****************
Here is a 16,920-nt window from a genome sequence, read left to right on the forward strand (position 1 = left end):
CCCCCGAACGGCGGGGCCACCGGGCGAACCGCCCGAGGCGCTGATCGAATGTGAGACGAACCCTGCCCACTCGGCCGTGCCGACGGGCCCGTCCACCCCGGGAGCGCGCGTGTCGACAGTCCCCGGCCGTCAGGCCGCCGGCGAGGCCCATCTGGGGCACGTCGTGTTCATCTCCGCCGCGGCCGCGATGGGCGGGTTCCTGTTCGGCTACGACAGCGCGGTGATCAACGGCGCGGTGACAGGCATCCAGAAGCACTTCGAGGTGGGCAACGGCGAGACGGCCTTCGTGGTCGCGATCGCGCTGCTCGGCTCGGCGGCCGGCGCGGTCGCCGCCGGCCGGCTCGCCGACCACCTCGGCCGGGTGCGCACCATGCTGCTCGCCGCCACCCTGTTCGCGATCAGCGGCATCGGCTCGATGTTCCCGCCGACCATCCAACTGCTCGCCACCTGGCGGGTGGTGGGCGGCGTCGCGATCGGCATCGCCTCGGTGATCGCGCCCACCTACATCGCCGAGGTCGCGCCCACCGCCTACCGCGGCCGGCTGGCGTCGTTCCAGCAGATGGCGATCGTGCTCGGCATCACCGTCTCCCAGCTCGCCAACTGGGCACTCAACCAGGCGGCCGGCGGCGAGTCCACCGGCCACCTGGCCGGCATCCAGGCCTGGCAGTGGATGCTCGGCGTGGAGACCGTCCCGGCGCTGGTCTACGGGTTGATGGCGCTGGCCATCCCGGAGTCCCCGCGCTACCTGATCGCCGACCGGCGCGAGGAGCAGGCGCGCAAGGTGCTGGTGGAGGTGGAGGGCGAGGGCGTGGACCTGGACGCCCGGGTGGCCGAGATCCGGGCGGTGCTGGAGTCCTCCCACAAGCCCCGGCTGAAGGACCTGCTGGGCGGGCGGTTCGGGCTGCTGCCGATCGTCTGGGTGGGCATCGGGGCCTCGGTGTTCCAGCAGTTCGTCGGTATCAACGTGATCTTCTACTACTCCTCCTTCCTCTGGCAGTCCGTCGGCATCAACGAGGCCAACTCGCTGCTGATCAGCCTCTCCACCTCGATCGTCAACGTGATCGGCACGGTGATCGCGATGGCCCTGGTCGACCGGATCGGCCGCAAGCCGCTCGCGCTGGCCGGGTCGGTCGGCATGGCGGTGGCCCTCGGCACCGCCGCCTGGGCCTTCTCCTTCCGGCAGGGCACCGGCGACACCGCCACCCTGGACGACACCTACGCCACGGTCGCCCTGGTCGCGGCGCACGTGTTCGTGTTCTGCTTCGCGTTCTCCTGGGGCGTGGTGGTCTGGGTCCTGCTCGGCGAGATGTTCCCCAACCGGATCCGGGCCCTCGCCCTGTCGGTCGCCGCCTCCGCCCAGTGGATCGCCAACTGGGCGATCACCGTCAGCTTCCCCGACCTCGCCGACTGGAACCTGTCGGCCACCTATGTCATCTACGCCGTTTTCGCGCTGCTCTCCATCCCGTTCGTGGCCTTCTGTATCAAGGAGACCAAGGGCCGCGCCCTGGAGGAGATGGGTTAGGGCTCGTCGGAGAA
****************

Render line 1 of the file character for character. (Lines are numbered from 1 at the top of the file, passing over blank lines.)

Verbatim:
Here is a 16,920-nt window from a genome sequence, read left to right on the forward strand (position 1 = left end):